There’s Jewish and there’s too Jewish.
An Orthodox Jew in a black suit and wearing a shtreimel* is too Jewish. His ostentatious otherness challenges modernity, majority culture and religion. But Jewishness expressed with incongruities and ironic self-deprecations––a Jew wearing an ugly Hanukkah sweater that says “Oy to the World!” or one that riffs on the octopus-trope of malignant Jewish world-domination––is declawed Jewishness and therefore cute.
Whoopi Goldberg is just the right amount––the fun amount––of Jewish. Her Jewishness invites fans to celebrate their tolerance and worldliness and transforms being Jewish into something sort of un-Jewish––like Whoopi Goldberg’s “Jewish American Princess Fried Chicken,” recipe –a piquant mix of contempt for Jews, white blandness and cliched Blackness––that features wink-wink digs at rich, spoiled, JAPs too lazy to do the cooking themselves.
When the ADL complained about the recipe, Goldberg’s agent protested that because she’s Jewish, Whoopi Goldberg can’t be antisemitic. Goldberg claims Jewish ancestors despite Henry Louis Gates’s (“Finding Your Roots”) discovery that she had none. She adopted “Goldberg” when her mother suggested that having a Jewish surname was a requirement to become a “star."
Goldberg has said that that hers is a family surname: "Goldberg is my name—it's part of my family, part of my heritage, just like being black…” Whoopi Goldberg also has stated that she is Jewish by Feeling––she “just [knows she is] Jewish" ––"Jewish" being is a generalized thing: “I practice nothing. I don't go to temple, but I do remember the holidays."
The Jewification of Goldberg’s professional name is ironic when so many Jews––including members my family––had to anglicize their too-Jewish and too-alien Hebrew names and surnames in order to find employment. Becoming Bob Gold instead of Shlomo Goldfarb demonstrated a willingness to conform, to tone down your otherness and served as a guarantee that you would not disturb the placid, mayonnaise flow of white Christian American life in which being a little Jewish is okay––even novel and entertaining schtick––but being too Jewish is subversive.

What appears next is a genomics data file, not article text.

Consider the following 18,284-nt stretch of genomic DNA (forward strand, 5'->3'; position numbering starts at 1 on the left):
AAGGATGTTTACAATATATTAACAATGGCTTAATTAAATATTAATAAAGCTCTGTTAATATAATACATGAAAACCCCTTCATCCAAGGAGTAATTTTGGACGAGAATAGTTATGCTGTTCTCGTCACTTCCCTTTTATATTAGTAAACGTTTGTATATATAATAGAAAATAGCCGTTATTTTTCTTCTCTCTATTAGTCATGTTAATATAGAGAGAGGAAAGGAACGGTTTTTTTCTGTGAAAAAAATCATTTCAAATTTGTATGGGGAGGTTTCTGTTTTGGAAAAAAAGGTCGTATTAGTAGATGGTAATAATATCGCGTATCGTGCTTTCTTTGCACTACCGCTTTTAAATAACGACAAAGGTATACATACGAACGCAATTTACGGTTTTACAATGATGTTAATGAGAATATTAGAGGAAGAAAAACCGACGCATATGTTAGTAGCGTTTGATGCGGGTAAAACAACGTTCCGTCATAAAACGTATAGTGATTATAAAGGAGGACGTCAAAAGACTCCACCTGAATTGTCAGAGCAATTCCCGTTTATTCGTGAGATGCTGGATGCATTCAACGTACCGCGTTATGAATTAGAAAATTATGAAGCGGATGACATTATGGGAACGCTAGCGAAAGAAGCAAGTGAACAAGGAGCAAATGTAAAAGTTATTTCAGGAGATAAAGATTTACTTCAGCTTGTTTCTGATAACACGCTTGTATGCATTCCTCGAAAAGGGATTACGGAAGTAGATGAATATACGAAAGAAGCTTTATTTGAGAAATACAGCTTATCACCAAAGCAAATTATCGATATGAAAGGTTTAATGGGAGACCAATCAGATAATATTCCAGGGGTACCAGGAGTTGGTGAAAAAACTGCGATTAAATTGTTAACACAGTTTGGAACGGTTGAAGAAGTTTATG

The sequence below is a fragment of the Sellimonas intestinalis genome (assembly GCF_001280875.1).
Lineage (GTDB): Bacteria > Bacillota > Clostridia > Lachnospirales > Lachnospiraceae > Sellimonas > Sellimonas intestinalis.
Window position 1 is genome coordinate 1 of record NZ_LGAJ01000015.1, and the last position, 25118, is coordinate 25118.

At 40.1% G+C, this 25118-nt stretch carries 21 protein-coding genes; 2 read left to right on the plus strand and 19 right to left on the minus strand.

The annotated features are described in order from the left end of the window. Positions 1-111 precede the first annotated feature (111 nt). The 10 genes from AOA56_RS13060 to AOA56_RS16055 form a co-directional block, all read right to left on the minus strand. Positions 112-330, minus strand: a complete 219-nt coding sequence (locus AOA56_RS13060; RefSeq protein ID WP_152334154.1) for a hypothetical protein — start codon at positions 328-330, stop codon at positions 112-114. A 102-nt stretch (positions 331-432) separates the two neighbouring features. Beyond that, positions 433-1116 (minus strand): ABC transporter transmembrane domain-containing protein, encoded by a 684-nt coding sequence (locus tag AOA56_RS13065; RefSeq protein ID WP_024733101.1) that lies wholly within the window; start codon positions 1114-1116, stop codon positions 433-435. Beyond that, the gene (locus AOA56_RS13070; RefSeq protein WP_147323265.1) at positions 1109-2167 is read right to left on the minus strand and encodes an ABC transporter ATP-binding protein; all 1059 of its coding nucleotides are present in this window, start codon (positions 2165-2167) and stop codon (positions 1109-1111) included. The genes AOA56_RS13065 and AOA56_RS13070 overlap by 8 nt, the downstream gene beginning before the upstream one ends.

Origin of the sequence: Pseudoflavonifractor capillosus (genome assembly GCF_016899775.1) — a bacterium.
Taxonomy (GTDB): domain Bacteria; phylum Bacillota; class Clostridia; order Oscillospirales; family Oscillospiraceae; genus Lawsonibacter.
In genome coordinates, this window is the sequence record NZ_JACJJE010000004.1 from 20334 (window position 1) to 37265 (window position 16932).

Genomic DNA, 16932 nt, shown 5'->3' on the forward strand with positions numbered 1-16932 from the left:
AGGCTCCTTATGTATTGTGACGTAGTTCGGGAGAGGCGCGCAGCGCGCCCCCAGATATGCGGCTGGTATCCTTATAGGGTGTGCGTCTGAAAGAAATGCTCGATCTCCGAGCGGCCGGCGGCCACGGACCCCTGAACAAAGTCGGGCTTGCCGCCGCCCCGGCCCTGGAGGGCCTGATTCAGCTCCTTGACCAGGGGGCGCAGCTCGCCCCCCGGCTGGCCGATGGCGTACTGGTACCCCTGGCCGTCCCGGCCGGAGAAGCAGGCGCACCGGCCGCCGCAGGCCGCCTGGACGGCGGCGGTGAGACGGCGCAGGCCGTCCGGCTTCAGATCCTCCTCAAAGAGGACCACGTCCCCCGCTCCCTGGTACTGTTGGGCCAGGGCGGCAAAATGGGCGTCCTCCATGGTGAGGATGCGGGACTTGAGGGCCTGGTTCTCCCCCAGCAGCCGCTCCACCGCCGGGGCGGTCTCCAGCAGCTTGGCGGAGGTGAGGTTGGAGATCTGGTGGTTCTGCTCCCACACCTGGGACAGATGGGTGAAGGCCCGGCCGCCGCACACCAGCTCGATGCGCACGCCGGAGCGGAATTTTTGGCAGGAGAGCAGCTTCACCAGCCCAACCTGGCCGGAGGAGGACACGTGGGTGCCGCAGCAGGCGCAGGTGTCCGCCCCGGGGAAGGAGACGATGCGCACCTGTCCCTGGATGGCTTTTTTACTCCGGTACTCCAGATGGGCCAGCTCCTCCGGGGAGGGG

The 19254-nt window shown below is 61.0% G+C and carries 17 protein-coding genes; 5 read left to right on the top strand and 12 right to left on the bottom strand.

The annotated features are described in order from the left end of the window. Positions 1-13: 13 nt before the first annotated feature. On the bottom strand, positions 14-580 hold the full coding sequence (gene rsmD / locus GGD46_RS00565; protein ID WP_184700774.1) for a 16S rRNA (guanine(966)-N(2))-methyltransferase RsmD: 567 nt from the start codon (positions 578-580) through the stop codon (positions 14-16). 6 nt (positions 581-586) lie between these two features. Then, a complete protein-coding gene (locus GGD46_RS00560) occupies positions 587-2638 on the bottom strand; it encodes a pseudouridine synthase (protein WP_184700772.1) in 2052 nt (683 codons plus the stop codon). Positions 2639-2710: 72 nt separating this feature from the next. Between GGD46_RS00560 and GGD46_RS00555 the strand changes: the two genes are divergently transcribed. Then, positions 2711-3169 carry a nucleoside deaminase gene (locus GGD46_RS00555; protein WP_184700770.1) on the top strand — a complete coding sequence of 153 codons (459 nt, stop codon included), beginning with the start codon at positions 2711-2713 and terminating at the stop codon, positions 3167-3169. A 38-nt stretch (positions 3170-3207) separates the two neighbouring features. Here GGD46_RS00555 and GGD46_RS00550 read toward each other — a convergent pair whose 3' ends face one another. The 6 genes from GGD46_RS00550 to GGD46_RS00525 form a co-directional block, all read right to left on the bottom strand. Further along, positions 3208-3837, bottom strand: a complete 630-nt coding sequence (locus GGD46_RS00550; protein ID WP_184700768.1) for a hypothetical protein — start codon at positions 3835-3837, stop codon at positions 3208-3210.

Hanukkah, because it can be understood to be Jewish Christmas, is fine, but observing the Sabbath or keeping kosher isn’t. Sandy Koufax was just Jewish enough; Larry David’s Jewishness is too Jewish––as is, I learned this week from Whoopi Goldberg––the Holocaust.
Besides teetering close to otherness, another weird aspect of Jewishness is, as Dara Horn describes in PEOPLE LOVE DEAD JEWS, experiencing past as present: “The creation of the world recurred every week at our Sabbath table,” she remembers. On Passover, Jews don’t say that God freed the Jewish slaves in Egypt, they say, “God freed me.” The same time-collapsing Zelig contemporaneousness applies to the Holocaust. Those piled up, rag-like corpses and human skeletons in the concentration camp photos are family––not were family. Those first and last names on the Yad Vashem victim lists are radioactive with alive human presence.
Whatever Whoopi Goldberg’s Jewish feeling is, this feeling of extreme human nearness isn’t part of it. In her statements and clarifications, she does not identify with Holocaust victims or empathize with their agony. Instead, she reduces the catastrophe to “white people doing it to white people,” which conjures biker brawls, not the exterminist sadism of the Final Solution. Equating the genocided with their genociders does not gather the victims into a close and loving, familial embrace; it others and anonymizes.
When Whoopi Goldberg insisted that “…the Jewish people around the world have always had [her] support,” I finally got it: There’s Jewish-feeling, JAP-mocking, extra-ugly Hannukah sweater-designing Whoopi Goldberg and then there are “the Jewish people of the world.” There’s family and there's the opposite of family because sometimes even a teeny bit Jewish is too Jewish and schtick only goes so far.
*"What Is A Shtreimel?" https://www.learnreligions.com/what-is-a-shtreimel-2076533